Keywords: malaria, protein trafficking, antigenic variation, cytoadhesion, placental malaria, telomere
|More informations on our web site|
|Publications 2005 of the unit on Pasteur's references database|
|Office staff||Researchers||Scientific trainees||Other personnel|
|DUBREUIL Sylvie – firstname.lastname@example.org||SCHERF Artur - Directeur de Recherche (DR1) - CNRS - Professor - I. P.- email@example.com
MATTEI Denise - Chef de Laboratoire - I. P. - firstname.lastname@example.org
GAMAIN Benoit- Chargé de Recherche (CR1) – CNRS email@example.com
|COELHO NUNES Marta - Stagiaire Post-Doctorant – firstname.lastname@example.org
LIMA NOGUEIRA José Manuel – Stagiaire – email@example.com (Départure 2005)
GONTIJO Alisson - Stagiaire Post-Doctorant – firstname.lastname@example.org (Departure 2005)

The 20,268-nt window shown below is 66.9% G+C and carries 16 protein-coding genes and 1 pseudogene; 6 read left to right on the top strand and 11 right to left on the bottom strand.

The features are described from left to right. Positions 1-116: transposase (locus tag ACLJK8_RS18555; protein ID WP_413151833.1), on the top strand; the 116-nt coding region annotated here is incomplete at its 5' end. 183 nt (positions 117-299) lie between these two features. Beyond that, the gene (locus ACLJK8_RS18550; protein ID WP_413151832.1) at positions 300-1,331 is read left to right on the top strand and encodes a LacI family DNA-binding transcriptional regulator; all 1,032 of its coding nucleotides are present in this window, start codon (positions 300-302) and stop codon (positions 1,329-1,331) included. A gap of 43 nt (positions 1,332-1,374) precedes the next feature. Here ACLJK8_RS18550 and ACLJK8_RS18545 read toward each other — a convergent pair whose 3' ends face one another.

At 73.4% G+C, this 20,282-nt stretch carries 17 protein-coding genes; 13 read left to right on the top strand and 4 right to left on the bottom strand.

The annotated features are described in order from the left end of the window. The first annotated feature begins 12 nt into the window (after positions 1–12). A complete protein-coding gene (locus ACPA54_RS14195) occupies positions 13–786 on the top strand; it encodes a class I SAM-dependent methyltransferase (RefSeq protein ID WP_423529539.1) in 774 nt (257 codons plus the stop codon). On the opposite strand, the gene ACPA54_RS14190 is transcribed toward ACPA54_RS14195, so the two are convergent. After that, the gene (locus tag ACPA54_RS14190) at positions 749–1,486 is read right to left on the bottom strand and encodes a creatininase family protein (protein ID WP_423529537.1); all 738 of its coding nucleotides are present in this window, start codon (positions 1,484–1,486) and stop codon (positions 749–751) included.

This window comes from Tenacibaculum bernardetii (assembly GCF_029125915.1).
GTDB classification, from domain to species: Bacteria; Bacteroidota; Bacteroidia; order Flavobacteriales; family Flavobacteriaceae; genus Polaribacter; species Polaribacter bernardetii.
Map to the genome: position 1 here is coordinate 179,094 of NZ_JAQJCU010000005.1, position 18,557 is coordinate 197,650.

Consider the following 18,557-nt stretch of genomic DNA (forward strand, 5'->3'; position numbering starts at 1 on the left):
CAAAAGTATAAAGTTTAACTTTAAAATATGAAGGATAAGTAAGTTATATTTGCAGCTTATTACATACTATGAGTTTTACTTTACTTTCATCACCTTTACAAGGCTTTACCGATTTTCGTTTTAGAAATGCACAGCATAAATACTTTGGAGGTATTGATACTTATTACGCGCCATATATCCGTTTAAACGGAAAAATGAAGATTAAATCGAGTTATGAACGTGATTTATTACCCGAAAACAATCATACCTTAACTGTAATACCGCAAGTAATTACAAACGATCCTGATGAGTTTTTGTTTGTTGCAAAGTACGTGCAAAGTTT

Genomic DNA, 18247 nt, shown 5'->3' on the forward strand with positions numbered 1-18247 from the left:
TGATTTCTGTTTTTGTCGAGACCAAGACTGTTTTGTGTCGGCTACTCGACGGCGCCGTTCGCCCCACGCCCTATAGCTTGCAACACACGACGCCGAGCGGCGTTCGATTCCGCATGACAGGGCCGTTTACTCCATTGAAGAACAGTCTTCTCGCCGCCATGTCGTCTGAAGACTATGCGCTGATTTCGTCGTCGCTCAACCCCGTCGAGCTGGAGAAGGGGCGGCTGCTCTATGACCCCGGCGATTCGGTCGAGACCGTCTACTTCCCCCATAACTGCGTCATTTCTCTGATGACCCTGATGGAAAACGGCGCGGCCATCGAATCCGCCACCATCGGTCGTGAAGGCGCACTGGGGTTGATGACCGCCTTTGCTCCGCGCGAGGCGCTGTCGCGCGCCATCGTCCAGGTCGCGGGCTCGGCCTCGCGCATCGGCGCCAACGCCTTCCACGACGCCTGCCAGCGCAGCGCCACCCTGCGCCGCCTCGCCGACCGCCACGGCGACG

KEELING Catherine – Stagiaire – email@example.com (Departure 2005)
MANCIO DA SILVA Liliana - Stagiaire Doctorant – firstname.lastname@example.org
RALPH Stuart - Stagiaire Post-Doctorant – email@example.com (Departure 2005)
ROJAS-MEZA Ana Paola – Stagiaire Doctorant – firstname.lastname@example.org
STERKERS Yvon – Stagiaire Doctorant – email@example.com
VIEBIG Nicola - Stagiaire Post-Doctorant – firstname.lastname@example.org
VINCENSINI Laetitia – Stagiaire Doctorant – email@example.com (Departure 2005)
FERNANDEZ Pablo - Stagiaire Post-Doctorant – firstname.lastname@example.org
LOPEZ RUBIO Jose Juan - Stagiaire Post-Doctorant – email@example.com
ISSAR Neha - Stagiaire Doctorant- firstname.lastname@example.org
HERNADEZ-RIVAS Rosaura –Stagiaire- email@example.com (Departure 2005)
|SCHEIDIG-BENATAR Christine - Technicienne Supérieure -I.P. - firstname.lastname@example.org
ROUX Emeric - Technicien -I.P. – email@example.com